Perception Differences of Online Voting Between Young and Senior Voters

Perception Differences of Online Voting Between Young and Senior Voters

Anne Powell (Southern Illinois University Edwardsville, USA), Douglas B. Bock (Southern Illinois University Edwardsville, USA), Thomas Doellman (University of Florida, USA) and Jason W. Allen (US Army, USA)
DOI: 10.4018/978-1-61520-933-0.ch009
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Abstract

This chapter presents a research study that examines the antecedents to voting intention with regard to the use of computer-based, online voting systems. The research is based on the Unified Theory of Acceptance and Use of Technology (UTAUT) model. Subjects from two different age groups (18-to-25 and 60+ years) in the United States are surveyed to determine the factors affecting their intent to use online voting systems. The results indicate that performance expectancy, social influence, and computer anxiety are factors affecting the intent to use online voting. Significant differences were found between the young adults (18-to-25) and seniors (60+ years) study groups on all four independent variables as well as on intent to use online voting. For young adults performance expectancy, social influence, and computer anxiety are significant factors affecting the intent to use online voting, while for senior citizens, performance expectancy and computer anxiety are significant factors. Ease of use was not a significant indicator of intent to use online voting for either group.
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Introduction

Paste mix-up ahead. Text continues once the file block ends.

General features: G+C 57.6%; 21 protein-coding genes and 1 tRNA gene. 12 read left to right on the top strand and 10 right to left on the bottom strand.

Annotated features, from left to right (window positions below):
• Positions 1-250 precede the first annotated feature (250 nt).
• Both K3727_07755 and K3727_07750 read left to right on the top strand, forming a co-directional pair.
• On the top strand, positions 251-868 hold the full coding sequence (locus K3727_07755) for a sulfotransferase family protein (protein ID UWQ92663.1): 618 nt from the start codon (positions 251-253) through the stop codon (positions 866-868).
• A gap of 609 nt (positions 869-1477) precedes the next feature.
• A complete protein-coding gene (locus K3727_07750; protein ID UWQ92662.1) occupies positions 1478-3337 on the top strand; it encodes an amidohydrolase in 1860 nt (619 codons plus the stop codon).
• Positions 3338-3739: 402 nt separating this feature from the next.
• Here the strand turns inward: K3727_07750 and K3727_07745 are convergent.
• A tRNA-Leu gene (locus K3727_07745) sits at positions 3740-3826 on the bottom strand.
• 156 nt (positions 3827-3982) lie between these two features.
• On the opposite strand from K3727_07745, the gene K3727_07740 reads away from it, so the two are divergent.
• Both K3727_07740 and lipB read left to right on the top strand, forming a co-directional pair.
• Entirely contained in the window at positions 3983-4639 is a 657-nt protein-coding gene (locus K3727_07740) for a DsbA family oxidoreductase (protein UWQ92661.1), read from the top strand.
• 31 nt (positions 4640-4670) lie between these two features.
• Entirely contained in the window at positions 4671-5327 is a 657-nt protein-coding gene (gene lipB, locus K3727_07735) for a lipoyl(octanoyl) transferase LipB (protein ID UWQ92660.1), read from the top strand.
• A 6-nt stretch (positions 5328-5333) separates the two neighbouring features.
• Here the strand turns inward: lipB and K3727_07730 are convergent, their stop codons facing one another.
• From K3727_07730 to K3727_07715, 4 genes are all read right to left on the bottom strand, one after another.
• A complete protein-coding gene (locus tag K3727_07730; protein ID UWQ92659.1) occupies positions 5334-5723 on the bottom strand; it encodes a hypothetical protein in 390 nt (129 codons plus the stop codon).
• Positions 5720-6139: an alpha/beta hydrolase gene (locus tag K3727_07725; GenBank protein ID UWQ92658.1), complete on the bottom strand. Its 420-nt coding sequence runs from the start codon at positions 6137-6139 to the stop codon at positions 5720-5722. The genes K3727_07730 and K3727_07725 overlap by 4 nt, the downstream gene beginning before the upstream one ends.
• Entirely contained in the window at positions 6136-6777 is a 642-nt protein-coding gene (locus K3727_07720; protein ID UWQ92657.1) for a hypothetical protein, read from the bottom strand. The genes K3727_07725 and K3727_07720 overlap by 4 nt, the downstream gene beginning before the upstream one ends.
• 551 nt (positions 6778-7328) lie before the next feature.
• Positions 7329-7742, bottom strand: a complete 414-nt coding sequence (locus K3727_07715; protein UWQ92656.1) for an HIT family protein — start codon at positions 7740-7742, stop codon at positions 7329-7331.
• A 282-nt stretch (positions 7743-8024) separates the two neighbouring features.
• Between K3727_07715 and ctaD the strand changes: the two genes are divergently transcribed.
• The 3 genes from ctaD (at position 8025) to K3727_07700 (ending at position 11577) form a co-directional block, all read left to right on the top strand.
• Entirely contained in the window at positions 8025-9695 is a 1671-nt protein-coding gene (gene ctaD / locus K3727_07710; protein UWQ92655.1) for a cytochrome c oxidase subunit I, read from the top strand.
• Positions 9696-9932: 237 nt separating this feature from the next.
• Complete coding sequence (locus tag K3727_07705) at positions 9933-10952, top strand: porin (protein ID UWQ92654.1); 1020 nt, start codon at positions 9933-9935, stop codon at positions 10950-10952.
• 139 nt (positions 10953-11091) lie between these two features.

Voting has always been viewed as a very special privilege accorded to United States citizens. This privilege applies to many other countries around the world. The early history of voting In the United States excluded suffrage for women. This changed in 1920 with the 19th amendment to the United States constitution. Also, the age at which voting privileges were extended to citizens varied among the states. The 26th amendment to the United States constitution standardized the voting age at 18 years in 1971, and this applies to all federal, state, and local elections.

Given the history of various suffrage efforts across the world, one might conclude that voting is a very important aspect of our lives. Unfortunately, while school systems teach youth about the importance of the privilege of voting, it is an obligation that is ignored by many of those eligible to vote. In countries where voter turnout is low this is viewed as a sort of social problem reflecting apathy on the part of many voters. Table 1 gives the turnout for presidential federal elections from 1960 to 2008 in the U.S. only. As you can see, the highest percentage of turnout was in 1960 with 63.1% of those eligible to vote actually casting ballots. The lowest percentage was the 1996 election with 49.1% casting a ballot, a turnout of less than 1 in every 2 voters.

Table 1.
National Voter Turnout for U.S. Federal Elections – 1960 to 2008
YearEligible to RegisterRegistered
Voters
Voter TurnoutPercentage
Of Turnout
2008*231,229,580NA132,618,580*56.8%
2004221,256,931174,800,000122,294,97855.3
2000205,815,000156,421,311105,586,27451.3
1996196,511,000146,211,96096,456,34549.1
1992189,529,000133,821,178104,405,15555.1
1988182,778,000126,379,62891,594,69350.1
1984174,466,000124,150,61492,652,68053.1
1980164,597,000113,043,73486,515,22152.6
1976152,309,190105,037,98681,555,78953.6
1972140,776,00097,328,54177,718,55455.2
1968120,328,18681,658,18073,211,87560.8
1964114,090,00073,715,81870,644,59261.9
1960109,159,00064,833,09668,838,20463.1

*Source: 2008 election results: http://elections.gmu.edu/Turnout_2008G.html.

Source: Federal Election Commission. Data are drawn from Congressional Research Service reports, Election Data Services Inc., and State Election Offices. Information Please® Database, © 2008 Pearson Education, Inc. All rights reserved.

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